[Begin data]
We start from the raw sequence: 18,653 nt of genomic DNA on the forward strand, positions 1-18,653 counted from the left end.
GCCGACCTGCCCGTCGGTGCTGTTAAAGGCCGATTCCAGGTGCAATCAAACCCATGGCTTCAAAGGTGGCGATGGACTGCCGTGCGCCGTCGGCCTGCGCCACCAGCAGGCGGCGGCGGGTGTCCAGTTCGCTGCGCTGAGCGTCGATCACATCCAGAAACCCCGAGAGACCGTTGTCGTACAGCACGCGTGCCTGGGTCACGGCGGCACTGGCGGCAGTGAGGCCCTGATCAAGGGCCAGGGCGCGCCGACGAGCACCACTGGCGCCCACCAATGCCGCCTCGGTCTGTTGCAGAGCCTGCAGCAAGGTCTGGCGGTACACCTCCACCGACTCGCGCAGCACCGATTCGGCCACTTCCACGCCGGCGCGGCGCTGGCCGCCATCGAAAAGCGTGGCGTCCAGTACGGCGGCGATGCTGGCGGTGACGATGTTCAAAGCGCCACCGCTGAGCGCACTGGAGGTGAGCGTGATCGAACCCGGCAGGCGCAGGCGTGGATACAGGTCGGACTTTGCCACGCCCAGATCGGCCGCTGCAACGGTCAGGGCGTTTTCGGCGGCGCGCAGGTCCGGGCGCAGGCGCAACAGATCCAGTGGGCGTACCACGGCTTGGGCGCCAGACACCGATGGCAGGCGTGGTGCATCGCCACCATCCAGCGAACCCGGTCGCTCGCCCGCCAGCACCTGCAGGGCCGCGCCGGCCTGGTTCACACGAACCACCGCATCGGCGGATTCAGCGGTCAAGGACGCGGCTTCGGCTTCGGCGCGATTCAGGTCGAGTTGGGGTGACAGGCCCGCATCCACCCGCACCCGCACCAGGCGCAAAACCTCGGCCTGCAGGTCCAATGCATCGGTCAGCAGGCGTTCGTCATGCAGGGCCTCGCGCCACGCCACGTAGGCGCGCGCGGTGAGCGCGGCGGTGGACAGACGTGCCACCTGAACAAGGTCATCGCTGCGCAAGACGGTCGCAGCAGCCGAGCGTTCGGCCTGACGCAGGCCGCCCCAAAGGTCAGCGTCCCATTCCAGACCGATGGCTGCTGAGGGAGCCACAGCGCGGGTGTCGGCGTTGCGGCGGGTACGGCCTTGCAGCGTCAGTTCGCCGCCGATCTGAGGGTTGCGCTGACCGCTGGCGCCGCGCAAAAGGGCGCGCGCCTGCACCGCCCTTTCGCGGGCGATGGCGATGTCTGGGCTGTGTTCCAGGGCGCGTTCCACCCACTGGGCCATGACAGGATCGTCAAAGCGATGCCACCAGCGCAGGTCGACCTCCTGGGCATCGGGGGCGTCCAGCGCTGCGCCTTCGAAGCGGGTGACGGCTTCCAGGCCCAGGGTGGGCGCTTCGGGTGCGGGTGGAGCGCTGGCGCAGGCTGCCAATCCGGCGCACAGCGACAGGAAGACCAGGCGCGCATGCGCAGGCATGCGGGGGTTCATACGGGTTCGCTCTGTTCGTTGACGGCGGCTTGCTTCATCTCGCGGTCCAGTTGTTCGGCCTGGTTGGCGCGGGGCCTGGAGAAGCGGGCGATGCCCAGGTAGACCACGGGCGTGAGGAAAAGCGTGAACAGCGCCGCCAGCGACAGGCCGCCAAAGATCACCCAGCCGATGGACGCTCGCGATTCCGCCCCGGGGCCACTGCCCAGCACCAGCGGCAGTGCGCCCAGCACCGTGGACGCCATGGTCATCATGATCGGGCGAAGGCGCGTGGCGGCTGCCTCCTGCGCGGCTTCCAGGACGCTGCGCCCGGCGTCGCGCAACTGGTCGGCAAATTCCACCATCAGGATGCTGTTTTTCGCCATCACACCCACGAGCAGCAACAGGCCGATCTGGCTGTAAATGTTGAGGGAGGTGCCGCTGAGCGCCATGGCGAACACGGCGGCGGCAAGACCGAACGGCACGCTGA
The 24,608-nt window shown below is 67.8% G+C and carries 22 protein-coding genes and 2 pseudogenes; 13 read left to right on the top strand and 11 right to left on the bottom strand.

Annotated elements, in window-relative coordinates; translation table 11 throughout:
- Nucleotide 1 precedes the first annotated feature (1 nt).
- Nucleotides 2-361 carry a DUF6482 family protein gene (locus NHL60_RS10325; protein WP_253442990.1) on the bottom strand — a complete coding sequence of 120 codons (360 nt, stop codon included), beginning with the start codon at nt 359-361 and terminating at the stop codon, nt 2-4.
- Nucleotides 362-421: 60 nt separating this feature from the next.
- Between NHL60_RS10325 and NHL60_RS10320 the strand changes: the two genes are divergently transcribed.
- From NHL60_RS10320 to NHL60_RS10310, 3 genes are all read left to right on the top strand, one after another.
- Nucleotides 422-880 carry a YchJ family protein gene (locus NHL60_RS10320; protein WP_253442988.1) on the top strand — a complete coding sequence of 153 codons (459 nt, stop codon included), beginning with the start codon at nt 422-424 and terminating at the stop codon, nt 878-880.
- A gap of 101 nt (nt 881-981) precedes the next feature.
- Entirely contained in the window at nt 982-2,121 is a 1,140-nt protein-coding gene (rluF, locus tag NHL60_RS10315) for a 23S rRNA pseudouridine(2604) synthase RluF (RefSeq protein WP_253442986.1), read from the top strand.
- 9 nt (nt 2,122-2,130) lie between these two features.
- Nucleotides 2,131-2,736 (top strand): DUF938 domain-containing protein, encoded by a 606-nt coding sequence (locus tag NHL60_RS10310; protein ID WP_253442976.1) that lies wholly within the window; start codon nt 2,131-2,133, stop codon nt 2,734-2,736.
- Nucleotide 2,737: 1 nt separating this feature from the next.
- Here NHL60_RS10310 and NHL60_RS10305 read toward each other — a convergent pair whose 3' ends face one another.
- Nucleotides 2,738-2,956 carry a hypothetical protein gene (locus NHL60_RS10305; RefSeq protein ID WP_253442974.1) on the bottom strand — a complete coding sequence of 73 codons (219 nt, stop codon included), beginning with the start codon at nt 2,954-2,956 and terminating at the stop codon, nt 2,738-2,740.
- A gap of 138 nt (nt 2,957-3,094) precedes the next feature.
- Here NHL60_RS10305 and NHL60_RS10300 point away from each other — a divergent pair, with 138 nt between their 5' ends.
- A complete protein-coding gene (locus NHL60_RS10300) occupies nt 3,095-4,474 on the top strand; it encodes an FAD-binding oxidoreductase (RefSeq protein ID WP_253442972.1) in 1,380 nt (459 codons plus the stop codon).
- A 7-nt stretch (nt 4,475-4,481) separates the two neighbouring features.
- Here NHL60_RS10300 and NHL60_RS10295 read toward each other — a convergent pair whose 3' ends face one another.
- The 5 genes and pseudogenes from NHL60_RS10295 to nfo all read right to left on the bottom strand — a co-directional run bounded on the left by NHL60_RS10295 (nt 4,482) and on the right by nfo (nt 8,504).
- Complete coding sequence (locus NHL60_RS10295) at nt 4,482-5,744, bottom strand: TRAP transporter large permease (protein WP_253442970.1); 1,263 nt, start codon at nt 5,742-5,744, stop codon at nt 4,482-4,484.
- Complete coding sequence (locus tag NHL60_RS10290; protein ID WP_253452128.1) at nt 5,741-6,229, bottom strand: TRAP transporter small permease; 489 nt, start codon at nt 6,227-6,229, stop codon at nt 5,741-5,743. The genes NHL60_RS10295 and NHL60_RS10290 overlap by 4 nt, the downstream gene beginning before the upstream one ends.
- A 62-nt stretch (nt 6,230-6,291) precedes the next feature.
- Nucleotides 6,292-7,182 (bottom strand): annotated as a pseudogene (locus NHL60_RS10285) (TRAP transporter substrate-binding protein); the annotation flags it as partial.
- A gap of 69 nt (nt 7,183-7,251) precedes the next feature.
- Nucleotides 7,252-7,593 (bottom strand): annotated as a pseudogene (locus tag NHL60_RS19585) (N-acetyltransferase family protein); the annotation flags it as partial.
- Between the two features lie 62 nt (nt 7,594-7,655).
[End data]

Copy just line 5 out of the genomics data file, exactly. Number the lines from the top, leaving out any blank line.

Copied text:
- Nucleotide 1 precedes the first annotated feature (1 nt).